Sunday, 11 March 2018
Run the Jewels - Run the Jewels
I should have been much quicker off the mark with Run the Jewels; I’ve been a big fan of El-P for a while and have an awful lot of time for his I’ll Sleep When You’re Dead record. I was aware he was working on something called Run the Jewels from his regular stoned tweeting, but neglected checking it out for far too long (I think for a little while, I wasn't even sure what it was, let alone that it was music I should definitely have been excited about). Then I remember there being a video for A Christmas Fucking Miracle that appeared on Pitchfork one morning near Christmas in 2013, which I watched and was instantly floored. I cursed myself for being so lazy.
I looked into getting their album, but ended up putting it off for a few weeks. Then it sold out and I was gutted. A few months later it went back on sale through Ninja Tune’s UK store and I took the opportunity to order a copy as soon as possible. It's now very readily available, but I'm glad I didn't sleep on it for any longer.
I was very excited to hear the rest of the record and had a great time on the first listen. My initial thoughts were very similar to how I feel about the album now - it is a really great album, but A Christmas Fucking Miracle takes it up a notch or two. Little did I know that they'd then take the greatness of that song and turn it into two albums of songs of equal or greater brilliance. RTJ was the first time I heard Killer Mike, but had been a bit aware that El had produced his album not long beforehand. The combination of the two of them is one of the main things that makes RTJ so special, but everybody knows that. It's hard to say positive things about RTJ that haven't already been said, because over the last five years they've established themselves as one of the best rap acts around; everybody loves them, as everybody should.
One thing I can't recommend enough is sitting down with the album and reading the lyrics. I know it seems a remarkably boring thing to do, but I eventually did that with both RTJ1 and RTJ2 and it added so much to my experience. I started with RTJ2, as I'd had the mp3s for a little while before getting the vinyl - I knew the songs well, but reading the lyrics meant I had a far greater enjoyment. I then went back and did the same with RTJ1. I try to listen to what people are singing/rapping about in music, but sometimes it's hard not to just take it line-to-line - it's nice every now and again to make a conscious effort to take in the whole song and see what it's really about. Again, this has been said many a time, but these guys write some of the best raps I've ever heard.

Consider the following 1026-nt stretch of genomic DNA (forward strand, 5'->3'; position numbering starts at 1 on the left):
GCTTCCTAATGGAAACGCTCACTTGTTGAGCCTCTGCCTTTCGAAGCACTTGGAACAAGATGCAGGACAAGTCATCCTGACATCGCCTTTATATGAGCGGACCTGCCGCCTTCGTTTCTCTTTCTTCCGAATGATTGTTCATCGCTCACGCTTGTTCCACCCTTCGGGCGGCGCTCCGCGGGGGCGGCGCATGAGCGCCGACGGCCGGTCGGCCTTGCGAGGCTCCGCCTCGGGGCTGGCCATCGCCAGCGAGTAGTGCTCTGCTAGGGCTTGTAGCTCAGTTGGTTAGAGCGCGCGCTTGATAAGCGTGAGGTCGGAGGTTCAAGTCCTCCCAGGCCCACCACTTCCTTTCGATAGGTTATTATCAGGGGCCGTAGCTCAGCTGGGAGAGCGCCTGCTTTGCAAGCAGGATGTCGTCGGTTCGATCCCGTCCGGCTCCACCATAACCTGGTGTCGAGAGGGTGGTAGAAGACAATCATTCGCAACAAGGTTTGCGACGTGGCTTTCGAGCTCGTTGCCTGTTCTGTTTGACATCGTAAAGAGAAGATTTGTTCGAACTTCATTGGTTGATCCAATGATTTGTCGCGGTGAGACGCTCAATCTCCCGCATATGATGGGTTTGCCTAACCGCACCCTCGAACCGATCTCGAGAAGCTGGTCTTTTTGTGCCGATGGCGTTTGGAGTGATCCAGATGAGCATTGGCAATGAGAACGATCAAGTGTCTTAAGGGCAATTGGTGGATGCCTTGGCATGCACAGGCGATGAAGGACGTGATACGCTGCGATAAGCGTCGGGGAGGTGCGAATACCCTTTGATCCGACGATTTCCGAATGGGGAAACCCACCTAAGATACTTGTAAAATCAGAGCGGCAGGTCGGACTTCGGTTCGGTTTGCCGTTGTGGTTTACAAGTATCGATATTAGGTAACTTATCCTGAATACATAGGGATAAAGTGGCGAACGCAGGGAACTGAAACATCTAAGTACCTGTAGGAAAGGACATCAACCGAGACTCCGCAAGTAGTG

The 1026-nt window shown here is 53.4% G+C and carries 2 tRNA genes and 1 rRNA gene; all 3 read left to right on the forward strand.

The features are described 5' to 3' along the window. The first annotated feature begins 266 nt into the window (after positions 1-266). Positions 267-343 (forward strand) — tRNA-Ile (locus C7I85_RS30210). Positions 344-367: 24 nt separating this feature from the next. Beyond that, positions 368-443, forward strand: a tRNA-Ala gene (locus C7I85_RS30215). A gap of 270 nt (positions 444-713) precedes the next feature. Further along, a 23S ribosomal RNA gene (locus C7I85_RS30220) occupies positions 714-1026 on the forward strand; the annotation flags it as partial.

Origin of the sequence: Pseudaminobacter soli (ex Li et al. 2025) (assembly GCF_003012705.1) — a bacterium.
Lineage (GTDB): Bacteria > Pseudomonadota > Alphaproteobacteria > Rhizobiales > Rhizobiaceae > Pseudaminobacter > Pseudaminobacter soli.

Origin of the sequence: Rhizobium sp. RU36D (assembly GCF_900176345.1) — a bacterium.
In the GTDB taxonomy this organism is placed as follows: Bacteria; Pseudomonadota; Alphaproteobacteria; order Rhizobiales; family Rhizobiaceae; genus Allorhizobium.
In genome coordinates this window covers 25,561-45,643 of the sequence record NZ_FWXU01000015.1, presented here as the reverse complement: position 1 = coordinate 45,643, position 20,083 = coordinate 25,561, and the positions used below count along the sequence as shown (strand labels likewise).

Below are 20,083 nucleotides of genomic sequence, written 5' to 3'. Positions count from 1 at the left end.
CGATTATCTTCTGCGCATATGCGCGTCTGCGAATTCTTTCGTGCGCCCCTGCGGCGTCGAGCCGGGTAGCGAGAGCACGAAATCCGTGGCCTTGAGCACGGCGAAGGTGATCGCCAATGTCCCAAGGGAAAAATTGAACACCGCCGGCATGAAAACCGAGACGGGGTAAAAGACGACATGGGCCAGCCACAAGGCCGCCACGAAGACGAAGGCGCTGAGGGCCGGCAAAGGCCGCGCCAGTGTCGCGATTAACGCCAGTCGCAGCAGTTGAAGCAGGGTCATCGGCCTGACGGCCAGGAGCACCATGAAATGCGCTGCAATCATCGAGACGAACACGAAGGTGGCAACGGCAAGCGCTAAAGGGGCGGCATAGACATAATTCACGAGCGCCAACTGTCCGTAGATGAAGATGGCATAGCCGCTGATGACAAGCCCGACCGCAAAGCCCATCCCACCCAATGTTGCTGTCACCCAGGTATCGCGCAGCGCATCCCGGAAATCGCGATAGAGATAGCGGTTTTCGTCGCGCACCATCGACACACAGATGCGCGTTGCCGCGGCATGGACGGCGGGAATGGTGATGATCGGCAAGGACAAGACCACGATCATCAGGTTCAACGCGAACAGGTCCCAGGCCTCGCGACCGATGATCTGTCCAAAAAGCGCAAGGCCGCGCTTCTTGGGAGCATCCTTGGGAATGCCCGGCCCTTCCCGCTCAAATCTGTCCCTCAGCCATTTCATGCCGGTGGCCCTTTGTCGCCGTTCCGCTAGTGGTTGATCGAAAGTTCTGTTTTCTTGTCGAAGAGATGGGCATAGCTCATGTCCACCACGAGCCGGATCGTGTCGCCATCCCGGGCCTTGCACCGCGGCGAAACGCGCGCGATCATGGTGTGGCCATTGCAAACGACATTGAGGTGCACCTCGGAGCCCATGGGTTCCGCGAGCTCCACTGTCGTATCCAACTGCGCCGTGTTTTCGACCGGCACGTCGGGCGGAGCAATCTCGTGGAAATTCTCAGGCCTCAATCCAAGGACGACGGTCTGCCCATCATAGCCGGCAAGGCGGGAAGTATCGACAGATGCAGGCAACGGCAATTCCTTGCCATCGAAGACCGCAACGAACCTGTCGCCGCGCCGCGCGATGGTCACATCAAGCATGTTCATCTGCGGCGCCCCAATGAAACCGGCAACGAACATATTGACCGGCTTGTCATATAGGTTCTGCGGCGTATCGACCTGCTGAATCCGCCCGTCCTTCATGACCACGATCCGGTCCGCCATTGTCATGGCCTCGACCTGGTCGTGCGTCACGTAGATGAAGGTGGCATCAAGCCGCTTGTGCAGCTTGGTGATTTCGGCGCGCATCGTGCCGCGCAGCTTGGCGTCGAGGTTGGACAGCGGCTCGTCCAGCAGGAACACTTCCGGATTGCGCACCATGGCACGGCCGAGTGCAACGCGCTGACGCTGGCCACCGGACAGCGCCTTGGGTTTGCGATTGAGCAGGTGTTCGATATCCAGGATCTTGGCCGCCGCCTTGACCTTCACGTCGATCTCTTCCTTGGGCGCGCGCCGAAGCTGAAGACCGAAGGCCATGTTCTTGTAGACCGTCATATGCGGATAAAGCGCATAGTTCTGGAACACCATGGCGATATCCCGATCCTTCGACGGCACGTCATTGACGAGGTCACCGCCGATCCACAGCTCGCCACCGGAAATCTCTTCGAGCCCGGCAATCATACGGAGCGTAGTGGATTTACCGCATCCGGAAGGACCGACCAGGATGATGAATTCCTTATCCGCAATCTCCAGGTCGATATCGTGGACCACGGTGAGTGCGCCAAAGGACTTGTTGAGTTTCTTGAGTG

Speaking of which, Banana Clipper has one of my favourite RTJ lyrics - "Producer gave me a beat / Said it's the beat of the year / I said El-P didn't do it / Get the fuck out of here". I distinctly remember them playing that one the first time I saw them at Primavera Sound and being relieved to find that everyone else thought it was worthy of shouting back (side note, both times I've seen RTJ have been so, so much fun). Other highlights on RTJ1 are 36" Chain, Sea Legs and, of course, A Christmas Fucking Miracle; the line "Still spell America with the triple K" is proving scarily true. As a huge fan of Lovage, it's nice to see Prince Paul revive his Chest Rockwell alter-ego on Twin Hype Back too.
The album is generally available with the same bonus disc as here (I think) featuring an extra song (Pew Pew Pew), a couple of remixes and the same again as instrumentals (but the mp3 download only includes the vocal versions) - I think initially there was a version with instrumentals of the whole album too. The remix of Sea Legs is particularly pleasing - the bassline is brought to the front to the point where it sounds like the horn of a large ship, appropriately given the song. On top of that, both discs are on a lovely clear vinyl with green splatter. I know it's a silly thing to get excited about, but I also like that it's a double LP so that it looks consistent alongside the following two album which are themselves double albums - it looks great in the racks.
At some point soon I'll have to learn some better adjectives to write appropriately about RTJ2 and RTJ3; I definitely can't describe them with sufficient praise with the words I currently know.
Format: Double 12", insert
Cost: £22 new
Bought: Ninja Tunes website
Colour: Clear with green splatter
mp3s: Download code